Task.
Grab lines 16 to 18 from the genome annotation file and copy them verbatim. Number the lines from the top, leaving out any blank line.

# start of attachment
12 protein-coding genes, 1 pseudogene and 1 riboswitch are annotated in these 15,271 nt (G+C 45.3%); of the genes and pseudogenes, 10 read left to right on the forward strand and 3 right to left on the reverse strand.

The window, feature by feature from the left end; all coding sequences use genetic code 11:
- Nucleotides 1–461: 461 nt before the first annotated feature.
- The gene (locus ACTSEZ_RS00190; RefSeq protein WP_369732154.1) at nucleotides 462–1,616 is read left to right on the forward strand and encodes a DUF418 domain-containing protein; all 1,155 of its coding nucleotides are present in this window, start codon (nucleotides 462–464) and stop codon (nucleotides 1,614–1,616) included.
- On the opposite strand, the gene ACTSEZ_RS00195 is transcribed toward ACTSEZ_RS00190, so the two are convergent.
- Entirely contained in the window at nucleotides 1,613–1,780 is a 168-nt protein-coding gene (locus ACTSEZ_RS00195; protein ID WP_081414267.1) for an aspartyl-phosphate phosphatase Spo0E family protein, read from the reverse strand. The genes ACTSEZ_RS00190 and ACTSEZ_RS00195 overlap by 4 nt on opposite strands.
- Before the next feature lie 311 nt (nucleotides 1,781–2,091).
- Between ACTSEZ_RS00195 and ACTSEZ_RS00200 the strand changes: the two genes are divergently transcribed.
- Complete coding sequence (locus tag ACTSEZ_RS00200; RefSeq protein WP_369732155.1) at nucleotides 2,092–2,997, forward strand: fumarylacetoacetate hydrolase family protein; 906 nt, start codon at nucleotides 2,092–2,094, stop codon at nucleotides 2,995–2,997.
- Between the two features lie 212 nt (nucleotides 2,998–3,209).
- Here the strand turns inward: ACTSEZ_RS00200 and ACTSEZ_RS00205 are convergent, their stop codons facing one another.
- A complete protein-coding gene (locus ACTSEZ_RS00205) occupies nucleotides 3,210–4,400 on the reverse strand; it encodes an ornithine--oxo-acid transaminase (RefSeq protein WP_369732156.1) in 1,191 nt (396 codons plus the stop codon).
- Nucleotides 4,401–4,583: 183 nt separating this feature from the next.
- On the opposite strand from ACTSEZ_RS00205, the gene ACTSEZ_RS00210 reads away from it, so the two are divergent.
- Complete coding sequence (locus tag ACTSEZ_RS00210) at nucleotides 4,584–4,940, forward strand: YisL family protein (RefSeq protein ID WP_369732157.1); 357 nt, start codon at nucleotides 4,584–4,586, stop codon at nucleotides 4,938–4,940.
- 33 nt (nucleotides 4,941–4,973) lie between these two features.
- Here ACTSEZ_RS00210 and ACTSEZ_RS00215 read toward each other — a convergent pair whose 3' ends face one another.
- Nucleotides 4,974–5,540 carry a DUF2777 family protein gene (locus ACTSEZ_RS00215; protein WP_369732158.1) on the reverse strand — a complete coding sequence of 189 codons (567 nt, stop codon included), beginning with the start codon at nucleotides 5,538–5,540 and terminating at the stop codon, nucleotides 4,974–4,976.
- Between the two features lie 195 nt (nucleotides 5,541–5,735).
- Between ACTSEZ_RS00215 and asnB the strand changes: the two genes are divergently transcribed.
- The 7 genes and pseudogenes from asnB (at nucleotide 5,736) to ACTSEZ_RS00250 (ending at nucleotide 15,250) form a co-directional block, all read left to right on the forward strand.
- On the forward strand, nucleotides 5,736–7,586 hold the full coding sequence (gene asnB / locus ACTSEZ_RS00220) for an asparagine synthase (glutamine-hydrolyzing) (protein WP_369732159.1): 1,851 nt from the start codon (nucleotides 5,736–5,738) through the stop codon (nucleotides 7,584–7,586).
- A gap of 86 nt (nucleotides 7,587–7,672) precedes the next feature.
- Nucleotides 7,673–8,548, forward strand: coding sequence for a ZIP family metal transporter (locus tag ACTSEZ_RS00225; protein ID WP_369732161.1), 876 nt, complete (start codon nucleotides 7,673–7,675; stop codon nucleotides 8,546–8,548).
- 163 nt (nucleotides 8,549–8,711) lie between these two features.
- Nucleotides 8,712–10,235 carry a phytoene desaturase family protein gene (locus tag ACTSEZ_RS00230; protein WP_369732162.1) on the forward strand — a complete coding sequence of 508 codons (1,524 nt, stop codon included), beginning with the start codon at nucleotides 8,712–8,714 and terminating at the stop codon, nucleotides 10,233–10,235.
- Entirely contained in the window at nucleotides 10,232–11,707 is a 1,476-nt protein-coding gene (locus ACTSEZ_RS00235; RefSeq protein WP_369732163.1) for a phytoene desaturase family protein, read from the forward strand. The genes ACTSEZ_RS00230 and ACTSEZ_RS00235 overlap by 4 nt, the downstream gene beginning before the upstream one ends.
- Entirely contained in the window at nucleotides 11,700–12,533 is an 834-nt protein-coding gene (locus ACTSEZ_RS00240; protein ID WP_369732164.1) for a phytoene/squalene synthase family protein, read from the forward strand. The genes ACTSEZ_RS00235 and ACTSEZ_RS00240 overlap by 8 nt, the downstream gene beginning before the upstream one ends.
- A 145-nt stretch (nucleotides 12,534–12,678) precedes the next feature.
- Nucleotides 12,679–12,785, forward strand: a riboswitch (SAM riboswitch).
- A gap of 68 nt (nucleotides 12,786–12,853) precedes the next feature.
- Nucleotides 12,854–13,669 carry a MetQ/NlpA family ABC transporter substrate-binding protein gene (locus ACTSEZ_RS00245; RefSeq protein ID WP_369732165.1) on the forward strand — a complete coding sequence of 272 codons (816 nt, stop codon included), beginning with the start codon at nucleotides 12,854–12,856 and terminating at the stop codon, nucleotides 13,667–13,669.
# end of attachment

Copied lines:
- 33 nt (nucleotides 4,941–4,973) lie between these two features.
- Here ACTSEZ_RS00210 and ACTSEZ_RS00215 read toward each other — a convergent pair whose 3' ends face one another.
- Nucleotides 4,974–5,540 carry a DUF2777 family protein gene (locus ACTSEZ_RS00215; protein WP_369732158.1) on the reverse strand — a complete coding sequence of 189 codons (567 nt, stop codon included), beginning with the start codon at nucleotides 5,538–5,540 and terminating at the stop codon, nucleotides 4,974–4,976.